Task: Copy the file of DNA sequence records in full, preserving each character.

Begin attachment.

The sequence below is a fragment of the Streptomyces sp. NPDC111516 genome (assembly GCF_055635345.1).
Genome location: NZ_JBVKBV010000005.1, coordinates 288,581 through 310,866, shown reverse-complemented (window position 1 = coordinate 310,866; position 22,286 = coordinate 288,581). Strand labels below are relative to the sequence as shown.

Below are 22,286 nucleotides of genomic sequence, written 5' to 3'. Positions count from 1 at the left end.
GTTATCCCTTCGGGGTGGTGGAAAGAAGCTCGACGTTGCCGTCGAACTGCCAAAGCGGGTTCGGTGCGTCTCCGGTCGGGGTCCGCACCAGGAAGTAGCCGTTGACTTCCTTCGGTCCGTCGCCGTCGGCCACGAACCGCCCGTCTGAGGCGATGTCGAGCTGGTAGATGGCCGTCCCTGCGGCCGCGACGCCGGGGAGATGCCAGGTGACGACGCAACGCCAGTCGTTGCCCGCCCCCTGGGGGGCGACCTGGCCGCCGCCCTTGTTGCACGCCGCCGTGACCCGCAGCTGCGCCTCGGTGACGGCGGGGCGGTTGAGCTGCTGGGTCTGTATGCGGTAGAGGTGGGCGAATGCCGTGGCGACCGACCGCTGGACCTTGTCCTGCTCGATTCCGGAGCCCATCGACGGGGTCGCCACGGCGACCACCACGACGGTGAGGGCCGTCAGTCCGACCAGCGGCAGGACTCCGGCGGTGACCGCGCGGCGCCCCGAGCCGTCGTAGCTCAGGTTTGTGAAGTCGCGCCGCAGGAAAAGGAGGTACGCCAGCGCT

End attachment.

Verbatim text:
The sequence below is a fragment of the Streptomyces sp. NPDC111516 genome (assembly GCF_055635345.1).
Genome location: NZ_JBVKBV010000005.1, coordinates 288,581 through 310,866, shown reverse-complemented (window position 1 = coordinate 310,866; position 22,286 = coordinate 288,581). Strand labels below are relative to the sequence as shown.

Below are 22,286 nucleotides of genomic sequence, written 5' to 3'. Positions count from 1 at the left end.
GTTATCCCTTCGGGGTGGTGGAAAGAAGCTCGACGTTGCCGTCGAACTGCCAAAGCGGGTTCGGTGCGTCTCCGGTCGGGGTCCGCACCAGGAAGTAGCCGTTGACTTCCTTCGGTCCGTCGCCGTCGGCCACGAACCGCCCGTCTGAGGCGATGTCGAGCTGGTAGATGGCCGTCCCTGCGGCCGCGACGCCGGGGAGATGCCAGGTGACGACGCAACGCCAGTCGTTGCCCGCCCCCTGGGGGGCGACCTGGCCGCCGCCCTTGTTGCACGCCGCCGTGACCCGCAGCTGCGCCTCGGTGACGGCGGGGCGGTTGAGCTGCTGGGTCTGTATGCGGTAGAGGTGGGCGAATGCCGTGGCGACCGACCGCTGGACCTTGTCCTGCTCGATTCCGGAGCCCATCGACGGGGTCGCCACGGCGACCACCACGACGGTGAGGGCCGTCAGTCCGACCAGCGGCAGGACTCCGGCGGTGACCGCGCGGCGCCCCGAGCCGTCGTAGCTCAGGTTTGTGAAGTCGCGCCGCAGGAAAAGGAGGTACGCCAGCGCT